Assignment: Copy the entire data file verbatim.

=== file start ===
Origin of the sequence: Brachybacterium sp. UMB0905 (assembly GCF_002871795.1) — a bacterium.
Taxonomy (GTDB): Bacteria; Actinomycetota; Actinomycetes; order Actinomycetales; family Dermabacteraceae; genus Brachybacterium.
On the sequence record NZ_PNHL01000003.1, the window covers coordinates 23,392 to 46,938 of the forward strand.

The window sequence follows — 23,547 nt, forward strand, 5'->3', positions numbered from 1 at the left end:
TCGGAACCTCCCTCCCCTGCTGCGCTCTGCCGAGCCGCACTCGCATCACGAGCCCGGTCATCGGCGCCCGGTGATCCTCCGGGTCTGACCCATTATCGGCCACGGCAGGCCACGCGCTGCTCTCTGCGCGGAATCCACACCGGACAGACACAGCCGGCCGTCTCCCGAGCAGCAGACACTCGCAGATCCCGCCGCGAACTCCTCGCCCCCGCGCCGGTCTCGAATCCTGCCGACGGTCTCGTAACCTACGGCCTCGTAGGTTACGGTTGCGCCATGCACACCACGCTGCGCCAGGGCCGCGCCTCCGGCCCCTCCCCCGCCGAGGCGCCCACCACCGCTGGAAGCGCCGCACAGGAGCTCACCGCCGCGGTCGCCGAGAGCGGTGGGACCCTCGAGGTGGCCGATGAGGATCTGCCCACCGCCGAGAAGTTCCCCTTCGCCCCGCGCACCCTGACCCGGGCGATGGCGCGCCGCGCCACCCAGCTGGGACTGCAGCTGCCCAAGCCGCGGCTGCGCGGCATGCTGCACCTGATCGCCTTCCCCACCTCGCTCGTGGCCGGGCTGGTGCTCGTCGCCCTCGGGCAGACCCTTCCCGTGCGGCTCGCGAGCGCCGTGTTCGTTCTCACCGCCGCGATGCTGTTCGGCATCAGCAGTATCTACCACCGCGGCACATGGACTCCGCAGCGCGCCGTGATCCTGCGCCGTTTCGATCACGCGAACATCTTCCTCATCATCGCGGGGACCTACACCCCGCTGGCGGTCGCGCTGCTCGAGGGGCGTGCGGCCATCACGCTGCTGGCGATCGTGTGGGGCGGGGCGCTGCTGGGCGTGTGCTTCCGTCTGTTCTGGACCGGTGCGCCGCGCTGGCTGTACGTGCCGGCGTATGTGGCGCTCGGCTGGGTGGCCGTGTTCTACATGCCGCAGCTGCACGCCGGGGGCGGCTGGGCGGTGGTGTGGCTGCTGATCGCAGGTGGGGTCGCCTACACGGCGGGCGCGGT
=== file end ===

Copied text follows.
Origin of the sequence: Brachybacterium sp. UMB0905 (assembly GCF_002871795.1) — a bacterium.
Taxonomy (GTDB): Bacteria; Actinomycetota; Actinomycetes; order Actinomycetales; family Dermabacteraceae; genus Brachybacterium.
On the sequence record NZ_PNHL01000003.1, the window covers coordinates 23,392 to 46,938 of the forward strand.

The window sequence follows — 23,547 nt, forward strand, 5'->3', positions numbered from 1 at the left end:
TCGGAACCTCCCTCCCCTGCTGCGCTCTGCCGAGCCGCACTCGCATCACGAGCCCGGTCATCGGCGCCCGGTGATCCTCCGGGTCTGACCCATTATCGGCCACGGCAGGCCACGCGCTGCTCTCTGCGCGGAATCCACACCGGACAGACACAGCCGGCCGTCTCCCGAGCAGCAGACACTCGCAGATCCCGCCGCGAACTCCTCGCCCCCGCGCCGGTCTCGAATCCTGCCGACGGTCTCGTAACCTACGGCCTCGTAGGTTACGGTTGCGCCATGCACACCACGCTGCGCCAGGGCCGCGCCTCCGGCCCCTCCCCCGCCGAGGCGCCCACCACCGCTGGAAGCGCCGCACAGGAGCTCACCGCCGCGGTCGCCGAGAGCGGTGGGACCCTCGAGGTGGCCGATGAGGATCTGCCCACCGCCGAGAAGTTCCCCTTCGCCCCGCGCACCCTGACCCGGGCGATGGCGCGCCGCGCCACCCAGCTGGGACTGCAGCTGCCCAAGCCGCGGCTGCGCGGCATGCTGCACCTGATCGCCTTCCCCACCTCGCTCGTGGCCGGGCTGGTGCTCGTCGCCCTCGGGCAGACCCTTCCCGTGCGGCTCGCGAGCGCCGTGTTCGTTCTCACCGCCGCGATGCTGTTCGGCATCAGCAGTATCTACCACCGCGGCACATGGACTCCGCAGCGCGCCGTGATCCTGCGCCGTTTCGATCACGCGAACATCTTCCTCATCATCGCGGGGACCTACACCCCGCTGGCGGTCGCGCTGCTCGAGGGGCGTGCGGCCATCACGCTGCTGGCGATCGTGTGGGGCGGGGCGCTGCTGGGCGTGTGCTTCCGTCTGTTCTGGACCGGTGCGCCGCGCTGGCTGTACGTGCCGGCGTATGTGGCGCTCGGCTGGGTGGCCGTGTTCTACATGCCGCAGCTGCACGCCGGGGGCGGCTGGGCGGTGGTGTGGCTGCTGATCGCAGGTGGGGTCGCCTACACGGCGGGCGCGGT